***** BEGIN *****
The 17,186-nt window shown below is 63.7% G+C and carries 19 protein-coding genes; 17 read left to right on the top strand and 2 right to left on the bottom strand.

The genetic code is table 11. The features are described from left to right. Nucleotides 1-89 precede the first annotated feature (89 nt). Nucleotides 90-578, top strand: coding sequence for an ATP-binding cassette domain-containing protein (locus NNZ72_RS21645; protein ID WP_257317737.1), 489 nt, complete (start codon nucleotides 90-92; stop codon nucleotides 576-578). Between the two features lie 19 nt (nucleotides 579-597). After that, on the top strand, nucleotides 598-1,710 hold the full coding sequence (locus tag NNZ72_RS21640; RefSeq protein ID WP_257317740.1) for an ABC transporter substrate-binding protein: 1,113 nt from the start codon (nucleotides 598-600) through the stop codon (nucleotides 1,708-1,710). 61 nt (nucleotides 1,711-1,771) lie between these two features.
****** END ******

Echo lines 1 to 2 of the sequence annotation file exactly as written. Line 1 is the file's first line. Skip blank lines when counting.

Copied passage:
The 17,186-nt window shown below is 63.7% G+C and carries 19 protein-coding genes; 17 read left to right on the top strand and 2 right to left on the bottom strand.

The genetic code is table 11. The features are described from left to right. Nucleotides 1-89 precede the first annotated feature (89 nt). Nucleotides 90-578, top strand: coding sequence for an ATP-binding cassette domain-containing protein (locus NNZ72_RS21645; protein ID WP_257317737.1), 489 nt, complete (start codon nucleotides 90-92; stop codon nucleotides 576-578). Between the two features lie 19 nt (nucleotides 579-597). After that, on the top strand, nucleotides 598-1,710 hold the full coding sequence (locus tag NNZ72_RS21640; RefSeq protein ID WP_257317740.1) for an ABC transporter substrate-binding protein: 1,113 nt from the start codon (nucleotides 598-600) through the stop codon (nucleotides 1,708-1,710). 61 nt (nucleotides 1,711-1,771) lie between these two features.